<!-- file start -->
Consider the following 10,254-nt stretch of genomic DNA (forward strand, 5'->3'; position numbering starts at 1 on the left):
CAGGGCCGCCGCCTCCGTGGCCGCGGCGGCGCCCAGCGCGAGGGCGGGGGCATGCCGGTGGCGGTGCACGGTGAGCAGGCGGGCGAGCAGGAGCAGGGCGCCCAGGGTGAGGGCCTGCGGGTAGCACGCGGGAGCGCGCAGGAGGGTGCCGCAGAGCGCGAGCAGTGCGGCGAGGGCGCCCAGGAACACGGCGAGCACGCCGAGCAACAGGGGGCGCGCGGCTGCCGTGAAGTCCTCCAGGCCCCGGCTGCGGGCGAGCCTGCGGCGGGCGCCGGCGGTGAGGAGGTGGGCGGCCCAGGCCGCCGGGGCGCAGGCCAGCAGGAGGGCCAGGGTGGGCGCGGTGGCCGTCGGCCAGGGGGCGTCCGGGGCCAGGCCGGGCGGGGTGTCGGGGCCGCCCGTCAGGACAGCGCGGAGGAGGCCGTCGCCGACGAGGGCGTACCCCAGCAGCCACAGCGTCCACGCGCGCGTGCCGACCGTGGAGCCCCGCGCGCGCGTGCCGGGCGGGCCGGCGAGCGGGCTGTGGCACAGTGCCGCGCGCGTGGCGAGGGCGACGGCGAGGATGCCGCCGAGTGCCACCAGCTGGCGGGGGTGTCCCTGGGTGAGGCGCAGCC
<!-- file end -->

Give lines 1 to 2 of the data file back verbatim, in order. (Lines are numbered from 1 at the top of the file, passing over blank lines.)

Consider the following 10,254-nt stretch of genomic DNA (forward strand, 5'->3'; position numbering starts at 1 on the left):
CAGGGCCGCCGCCTCCGTGGCCGCGGCGGCGCCCAGCGCGAGGGCGGGGGCATGCCGGTGGCGGTGCACGGTGAGCAGGCGGGCGAGCAGGAGCAGGGCGCCCAGGGTGAGGGCCTGCGGGTAGCACGCGGGAGCGCGCAGGAGGGTGCCGCAGAGCGCGAGCAGTGCGGCGAGGGCGCCCAGGAACACGGCGAGCACGCCGAGCAACAGGGGGCGCGCGGCTGCCGTGAAGTCCTCCAGGCCCCGGCTGCGGGCGAGCCTGCGGCGGGCGCCGGCGGTGAGGAGGTGGGCGGCCCAGGCCGCCGGGGCGCAGGCCAGCAGGAGGGCCAGGGTGGGCGCGGTGGCCGTCGGCCAGGGGGCGTCCGGGGCCAGGCCGGGCGGGGTGTCGGGGCCGCCCGTCAGGACAGCGCGGAGGAGGCCGTCGCCGACGAGGGCGTACCCCAGCAGCCACAGCGTCCACGCGCGCGTGCCGACCGTGGAGCCCCGCGCGCGCGTGCCGGGCGGGCCGGCGAGCGGGCTGTGGCACAGTGCCGCGCGCGTGGCGAGGGCGACGGCGAGGATGCCGCCGAGTGCCACCAGCTGGCGGGGGTGTCCCTGGGTGAGGCGCAGCC